Ruben Pater dedicated a book to the topic of the entanglement Capitalism and Design, and while he does provide a lot of insight into how the entanglement happened, the propositions on how to escape this were not what you’d perhaps expect. There is no special technique or methodology, the solutions are simple anti-capitalist practices: live a cheaper life, earn money doing something else, engage with design artistically and not for money. It might seem surreal at first, to suggest to design students that the solution to correcting design practices are to do less of them, but when the content is capitalism, this is the only solution to anything — engage in more collectivist work, be aware of who and what benefits from your agency. We are the greatest conjurers imaginable, who have conjured a conjuration so high in fidelity and immersive that we have become deceived by our own tricks, lost in hyperreality, surrounded by a world of Images, cut off, and it should perhaps come as no surprise that the solution does not involve more conjuring.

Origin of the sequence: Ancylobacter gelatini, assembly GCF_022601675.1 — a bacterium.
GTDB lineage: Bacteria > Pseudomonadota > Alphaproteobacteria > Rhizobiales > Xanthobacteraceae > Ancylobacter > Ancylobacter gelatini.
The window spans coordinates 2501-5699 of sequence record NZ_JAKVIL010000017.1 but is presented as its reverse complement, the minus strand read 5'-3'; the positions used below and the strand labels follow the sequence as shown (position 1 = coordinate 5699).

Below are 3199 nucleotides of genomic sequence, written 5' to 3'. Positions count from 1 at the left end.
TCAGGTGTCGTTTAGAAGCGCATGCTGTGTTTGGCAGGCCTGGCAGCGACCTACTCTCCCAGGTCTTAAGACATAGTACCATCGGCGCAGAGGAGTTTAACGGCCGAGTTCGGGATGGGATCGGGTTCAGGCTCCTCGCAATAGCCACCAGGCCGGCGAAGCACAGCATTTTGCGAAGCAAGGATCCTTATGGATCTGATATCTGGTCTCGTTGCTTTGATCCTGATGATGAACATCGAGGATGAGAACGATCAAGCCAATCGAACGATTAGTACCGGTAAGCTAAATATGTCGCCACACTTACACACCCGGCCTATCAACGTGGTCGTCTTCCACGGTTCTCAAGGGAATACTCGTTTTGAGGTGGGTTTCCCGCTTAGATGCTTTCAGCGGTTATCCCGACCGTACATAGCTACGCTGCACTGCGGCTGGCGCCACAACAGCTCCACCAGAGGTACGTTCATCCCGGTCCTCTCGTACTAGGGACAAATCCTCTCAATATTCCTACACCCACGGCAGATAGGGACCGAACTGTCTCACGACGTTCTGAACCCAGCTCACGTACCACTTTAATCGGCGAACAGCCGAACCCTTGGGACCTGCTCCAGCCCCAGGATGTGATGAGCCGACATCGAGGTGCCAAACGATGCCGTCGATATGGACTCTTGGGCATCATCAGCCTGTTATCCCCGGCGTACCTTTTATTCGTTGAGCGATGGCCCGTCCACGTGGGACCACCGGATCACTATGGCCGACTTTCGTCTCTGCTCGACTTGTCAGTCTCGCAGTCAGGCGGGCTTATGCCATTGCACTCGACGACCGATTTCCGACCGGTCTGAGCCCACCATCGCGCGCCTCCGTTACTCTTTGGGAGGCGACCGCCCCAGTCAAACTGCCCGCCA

This discussion is at the heart of becoming-magazine, a project that sometimes tricks us into thinking it’s real when we know it isn’t. Crossdressing Diogenes and Becoming is a creative-maschine, an excuse and a means to create, to channel ideas, to play, yet sometimes within the process of creation we get so immersed that we forget it isn’t real. Becoming has no deadlines, no sales targets, it is a maschine that we redesign every moment to channel creative flows, and when blockages appear, we reroute, because the intended product was never the point, the point was simply the process, and the design process & commodity production process, at this stage, in these moments, seems to bring a lot of blockages. When we printed issue zero, some suspicions we had about printed material seemed to rear their heads time and time again. It is uncanny that design, in its capitalistic form, is incredibly expensive (in terms of time and money), and sometimes it can seem that the benefits outweigh the costs. The suspicions primarily emerge from the compromised position of the Image, and from the schizophrenic perspective the need to devote 90% of the labor and resources towards formatting any ideas in the Image-Object form that capitalism nurtures is highly suspect. If the creation of a magazine was to shoot out ideas like bullets from a magazine clip, then that which interferes with the mechanisms of the becoming-maschine-gun requires maintenance.